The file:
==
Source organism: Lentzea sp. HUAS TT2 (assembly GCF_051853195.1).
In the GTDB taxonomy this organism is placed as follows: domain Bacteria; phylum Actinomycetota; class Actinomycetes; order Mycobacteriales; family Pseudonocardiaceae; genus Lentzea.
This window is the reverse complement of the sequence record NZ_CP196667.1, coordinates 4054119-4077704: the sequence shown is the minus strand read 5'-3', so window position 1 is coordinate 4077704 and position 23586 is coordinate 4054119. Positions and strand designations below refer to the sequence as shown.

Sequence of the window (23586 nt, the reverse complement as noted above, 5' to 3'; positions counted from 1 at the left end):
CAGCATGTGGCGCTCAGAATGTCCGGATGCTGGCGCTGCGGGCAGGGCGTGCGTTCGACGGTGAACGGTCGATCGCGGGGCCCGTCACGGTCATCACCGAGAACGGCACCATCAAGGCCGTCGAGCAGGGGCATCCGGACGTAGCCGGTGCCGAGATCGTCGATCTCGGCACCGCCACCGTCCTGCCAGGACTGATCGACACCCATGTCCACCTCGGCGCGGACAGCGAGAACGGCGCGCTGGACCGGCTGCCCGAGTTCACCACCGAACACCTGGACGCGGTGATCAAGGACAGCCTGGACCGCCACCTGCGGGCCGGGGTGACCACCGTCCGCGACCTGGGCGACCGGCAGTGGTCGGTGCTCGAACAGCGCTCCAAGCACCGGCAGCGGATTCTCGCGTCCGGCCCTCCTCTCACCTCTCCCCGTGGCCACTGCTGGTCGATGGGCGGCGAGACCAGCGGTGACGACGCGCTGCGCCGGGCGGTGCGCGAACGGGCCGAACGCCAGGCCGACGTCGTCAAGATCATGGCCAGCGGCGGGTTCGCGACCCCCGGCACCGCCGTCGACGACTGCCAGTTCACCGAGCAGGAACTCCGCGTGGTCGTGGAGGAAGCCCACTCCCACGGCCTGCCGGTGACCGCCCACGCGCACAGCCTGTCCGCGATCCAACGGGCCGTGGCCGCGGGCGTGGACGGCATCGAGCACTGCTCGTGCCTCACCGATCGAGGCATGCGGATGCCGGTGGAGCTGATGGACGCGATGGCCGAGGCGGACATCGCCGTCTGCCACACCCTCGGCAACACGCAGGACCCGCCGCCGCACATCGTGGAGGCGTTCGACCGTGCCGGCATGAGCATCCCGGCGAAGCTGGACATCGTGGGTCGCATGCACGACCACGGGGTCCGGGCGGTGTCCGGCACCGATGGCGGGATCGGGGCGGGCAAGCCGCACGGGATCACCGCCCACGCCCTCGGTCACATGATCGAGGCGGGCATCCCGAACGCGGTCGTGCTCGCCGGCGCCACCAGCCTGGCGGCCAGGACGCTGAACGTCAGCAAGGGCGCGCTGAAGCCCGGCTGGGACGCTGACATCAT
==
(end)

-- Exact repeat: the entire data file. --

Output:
Source organism: Lentzea sp. HUAS TT2 (assembly GCF_051853195.1).
In the GTDB taxonomy this organism is placed as follows: domain Bacteria; phylum Actinomycetota; class Actinomycetes; order Mycobacteriales; family Pseudonocardiaceae; genus Lentzea.
This window is the reverse complement of the sequence record NZ_CP196667.1, coordinates 4054119-4077704: the sequence shown is the minus strand read 5'-3', so window position 1 is coordinate 4077704 and position 23586 is coordinate 4054119. Positions and strand designations below refer to the sequence as shown.

Sequence of the window (23586 nt, the reverse complement as noted above, 5' to 3'; positions counted from 1 at the left end):
CAGCATGTGGCGCTCAGAATGTCCGGATGCTGGCGCTGCGGGCAGGGCGTGCGTTCGACGGTGAACGGTCGATCGCGGGGCCCGTCACGGTCATCACCGAGAACGGCACCATCAAGGCCGTCGAGCAGGGGCATCCGGACGTAGCCGGTGCCGAGATCGTCGATCTCGGCACCGCCACCGTCCTGCCAGGACTGATCGACACCCATGTCCACCTCGGCGCGGACAGCGAGAACGGCGCGCTGGACCGGCTGCCCGAGTTCACCACCGAACACCTGGACGCGGTGATCAAGGACAGCCTGGACCGCCACCTGCGGGCCGGGGTGACCACCGTCCGCGACCTGGGCGACCGGCAGTGGTCGGTGCTCGAACAGCGCTCCAAGCACCGGCAGCGGATTCTCGCGTCCGGCCCTCCTCTCACCTCTCCCCGTGGCCACTGCTGGTCGATGGGCGGCGAGACCAGCGGTGACGACGCGCTGCGCCGGGCGGTGCGCGAACGGGCCGAACGCCAGGCCGACGTCGTCAAGATCATGGCCAGCGGCGGGTTCGCGACCCCCGGCACCGCCGTCGACGACTGCCAGTTCACCGAGCAGGAACTCCGCGTGGTCGTGGAGGAAGCCCACTCCCACGGCCTGCCGGTGACCGCCCACGCGCACAGCCTGTCCGCGATCCAACGGGCCGTGGCCGCGGGCGTGGACGGCATCGAGCACTGCTCGTGCCTCACCGATCGAGGCATGCGGATGCCGGTGGAGCTGATGGACGCGATGGCCGAGGCGGACATCGCCGTCTGCCACACCCTCGGCAACACGCAGGACCCGCCGCCGCACATCGTGGAGGCGTTCGACCGTGCCGGCATGAGCATCCCGGCGAAGCTGGACATCGTGGGTCGCATGCACGACCACGGGGTCCGGGCGGTGTCCGGCACCGATGGCGGGATCGGGGCGGGCAAGCCGCACGGGATCACCGCCCACGCCCTCGGTCACATGATCGAGGCGGGCATCCCGAACGCGGTCGTGCTCGCCGGCGCCACCAGCCTGGCGGCCAGGACGCTGAACGTCAGCAAGGGCGCGCTGAAGCCCGGCTGGGACGCTGACATCAT